Pursuit: Normandy, 1944

PrintPrintEmailEmail

The convoy trundled slowly down the dusty road that was bounded on both sides by tangles of communication wire, wrecked farm buildings, broken hedgerows, and into St. Lô, itself, a barren desert of broken masonry through which a roadway had been ‘dozed. Here we stalled in the enormous traffic that trails a major advance. The 2nd Armored Division had been committed to the growing prospects of COBRA, and the pressure of its supply train compressed the column until the trucks were head to tail, lurching forward a few yards at a time. Sitting in the middle of such a bountiful target was uncomfortable, but proved uneventful; the German artillery still within range was apparently more concerned with the forward edge of COBRA than with its rear.

 

After two hours, and about five miles south of St. Lô, we were deposited by the roadside, where again we waited while a warm, still, and very dark night came on, the southeastern horizon glowing red at intervals with gun flashes. It was near midnight when our destination order arrived by a jeep that crept toward us, its cat’s-eye blackout lights glowing evilly. The battalion formed up and started down the dusty road that in places stank of burned cordite. After two hours the march became a plodding column, more asleep than awake. All traffic had disappeared; we were in a dark void treading a shade lighter line of roadway; even the war had stopped growling in the distance. About 0300 the assembly area was reached and the companies stumbled off into the fields.

Then it was discovered that Headquarters Company, bringing up the rear, was missing. I told the commander that I would find it and, without going into my performance in closing the column, he observed that this was a damn good idea. I started back over our route looking for what amounted to a moving black dot in a vast expanse of darkness. Sleep was becoming the end of all desire when I literally collided with the captain at the head of his trance-walking company. There was a mumbled exchange over not having gotten the start signal at the last break, and we trudged on to the assembly area. The battalion commander was relieved that the lost had been found, and on this happier note I left the world and its foolish war for the incalculably greater attractions of oblivion.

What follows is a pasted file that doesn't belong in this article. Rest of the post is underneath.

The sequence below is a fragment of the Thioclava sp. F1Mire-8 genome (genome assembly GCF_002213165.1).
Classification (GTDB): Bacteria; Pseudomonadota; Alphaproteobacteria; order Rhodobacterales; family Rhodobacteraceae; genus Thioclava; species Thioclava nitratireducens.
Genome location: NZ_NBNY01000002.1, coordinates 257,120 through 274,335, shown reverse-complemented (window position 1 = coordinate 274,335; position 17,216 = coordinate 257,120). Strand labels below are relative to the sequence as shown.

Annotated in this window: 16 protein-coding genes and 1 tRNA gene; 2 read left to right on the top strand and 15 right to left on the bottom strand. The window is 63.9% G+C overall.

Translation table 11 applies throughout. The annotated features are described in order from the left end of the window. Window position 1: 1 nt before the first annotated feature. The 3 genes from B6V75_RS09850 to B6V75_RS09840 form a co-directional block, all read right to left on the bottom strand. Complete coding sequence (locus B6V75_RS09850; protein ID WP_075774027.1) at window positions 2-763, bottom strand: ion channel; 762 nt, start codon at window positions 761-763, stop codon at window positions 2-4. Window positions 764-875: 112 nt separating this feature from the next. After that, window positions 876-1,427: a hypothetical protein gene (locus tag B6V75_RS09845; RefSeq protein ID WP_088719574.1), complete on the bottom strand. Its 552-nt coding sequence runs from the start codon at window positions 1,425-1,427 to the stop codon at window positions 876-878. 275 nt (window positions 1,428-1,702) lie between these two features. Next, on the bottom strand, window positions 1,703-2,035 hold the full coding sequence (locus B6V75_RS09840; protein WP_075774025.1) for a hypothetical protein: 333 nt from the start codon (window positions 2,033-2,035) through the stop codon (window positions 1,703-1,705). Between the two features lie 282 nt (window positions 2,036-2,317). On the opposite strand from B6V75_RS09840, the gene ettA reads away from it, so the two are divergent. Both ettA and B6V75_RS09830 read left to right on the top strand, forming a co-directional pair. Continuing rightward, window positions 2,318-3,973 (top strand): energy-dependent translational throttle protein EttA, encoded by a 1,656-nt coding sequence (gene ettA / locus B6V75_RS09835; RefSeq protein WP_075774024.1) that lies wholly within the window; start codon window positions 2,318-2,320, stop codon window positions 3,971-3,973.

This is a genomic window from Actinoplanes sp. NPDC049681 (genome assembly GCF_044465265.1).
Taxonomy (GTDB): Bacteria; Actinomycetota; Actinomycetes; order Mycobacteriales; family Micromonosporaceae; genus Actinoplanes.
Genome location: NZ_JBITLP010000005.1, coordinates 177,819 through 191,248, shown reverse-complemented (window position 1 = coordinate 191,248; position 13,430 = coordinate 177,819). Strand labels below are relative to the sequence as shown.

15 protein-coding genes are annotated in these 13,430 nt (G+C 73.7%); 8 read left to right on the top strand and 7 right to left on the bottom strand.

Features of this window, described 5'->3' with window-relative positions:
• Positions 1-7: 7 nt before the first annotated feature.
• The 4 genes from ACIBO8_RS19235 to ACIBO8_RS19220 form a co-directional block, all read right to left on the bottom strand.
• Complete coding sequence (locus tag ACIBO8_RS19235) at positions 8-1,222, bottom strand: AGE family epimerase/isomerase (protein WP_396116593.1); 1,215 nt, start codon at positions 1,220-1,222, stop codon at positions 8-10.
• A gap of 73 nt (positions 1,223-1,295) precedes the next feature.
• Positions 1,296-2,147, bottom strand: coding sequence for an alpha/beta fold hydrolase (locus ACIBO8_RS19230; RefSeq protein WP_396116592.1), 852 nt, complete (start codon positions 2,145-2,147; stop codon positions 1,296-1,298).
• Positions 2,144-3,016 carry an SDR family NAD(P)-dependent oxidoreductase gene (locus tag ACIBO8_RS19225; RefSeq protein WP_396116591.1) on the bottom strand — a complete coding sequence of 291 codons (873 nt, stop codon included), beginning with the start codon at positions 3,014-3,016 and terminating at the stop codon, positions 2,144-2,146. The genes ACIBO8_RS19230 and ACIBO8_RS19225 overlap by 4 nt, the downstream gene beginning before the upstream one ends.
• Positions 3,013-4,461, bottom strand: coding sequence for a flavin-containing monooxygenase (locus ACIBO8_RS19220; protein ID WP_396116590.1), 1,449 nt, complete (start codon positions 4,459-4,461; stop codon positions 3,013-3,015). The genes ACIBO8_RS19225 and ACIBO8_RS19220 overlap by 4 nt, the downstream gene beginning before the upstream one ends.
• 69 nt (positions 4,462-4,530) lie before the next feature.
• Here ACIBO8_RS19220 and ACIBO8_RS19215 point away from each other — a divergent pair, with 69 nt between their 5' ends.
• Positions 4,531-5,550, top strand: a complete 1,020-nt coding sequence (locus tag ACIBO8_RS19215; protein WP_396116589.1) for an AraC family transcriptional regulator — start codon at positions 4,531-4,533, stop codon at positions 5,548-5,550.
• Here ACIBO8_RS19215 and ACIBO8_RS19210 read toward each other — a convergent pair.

Awakening came shortly after dawn with the blast of a rifleshot from an adjoining hedgerow, where, it developed, one of the new men had wounded himself in the foot. He moaned in shock and pain that it was an accident; whether so or not, he was our first, and inglorious, casualty of COBRA. The condition of his foot indicated poor premeditation, if such it was.

Drifting away and out of any battalion portrait are the furtive shapes of the stragglers: a few with self-inflicted wounds; many more simply quitting through physical and emotional weariness. These latter, catted combat-fatigue cases, were tolerated, I believe, to an unnecessary and disturbing degree.

By 1944 the infantry battalions were composed largely of draftees. But, given the low degree of coercion applied to keep them there, they were draftees for the army, and volunteers for the fight-as good company as a man could wish, but tragic in that so many were doomed by their own courage.

The 2nd Battalion started southward that morning, feeling its way through a milky-white ground fog that lay over fields and orchards, damp and cool. The regiment’s objective was a sector centering on Moyon, reported sparsely held by the 2nd Armored Division. Battle groups of German tanks and infantry were in front of and behind Moyon.

Our advance found one of these battle groups as we closed in on our objective south of the village. Two newly assigned lieutenants and the scouts of the two leading companies went down in the first blast of machine-gun fire. The Stonewall Brigade’s three battalions deployed along the line of opposition; we had again grappled with the enemy, and whatever our individual reluctance, corporately, we would not let go.

That night, the Luftwaffe mustered a lone plane to drone along the front, dropping flares whose white glare created a feeling of unwholesome exposure.

Intermittent shelling continued the next morning. In the midst of it we were ordered to send a company to a crossroads, called La Denisière, to the rear of our right flank where there was an uncertain report of a roadblock of German tanks. G Company was given the mission, and around that inconspicuous crossing of dusty Normandy roads waged one of those small, bloody battles that leave their mark on those in them, but hardly a whisper in history.

The day, July 30, also left its mark on me; late in its afternoon ’ I received word that the battalion commander had been hit in ’’ the forearm and was being evacuated. I was to take command. My first sensation was one of such complete inadequacy that it seemed important to share it with the regimental commander: I took a jeep back to his command post and advised him that there were undoubted officers standing around better qualified for the job. The colonel did not dispute this, but told me that I had accepted the promotion to executive officer, and I would now go back and command the battalion. My reluctance, however, must have raised doubt as to my qualities of dynamic leadership, for that evening he sent up a senior captain from his staff as executive officer and potential replacement.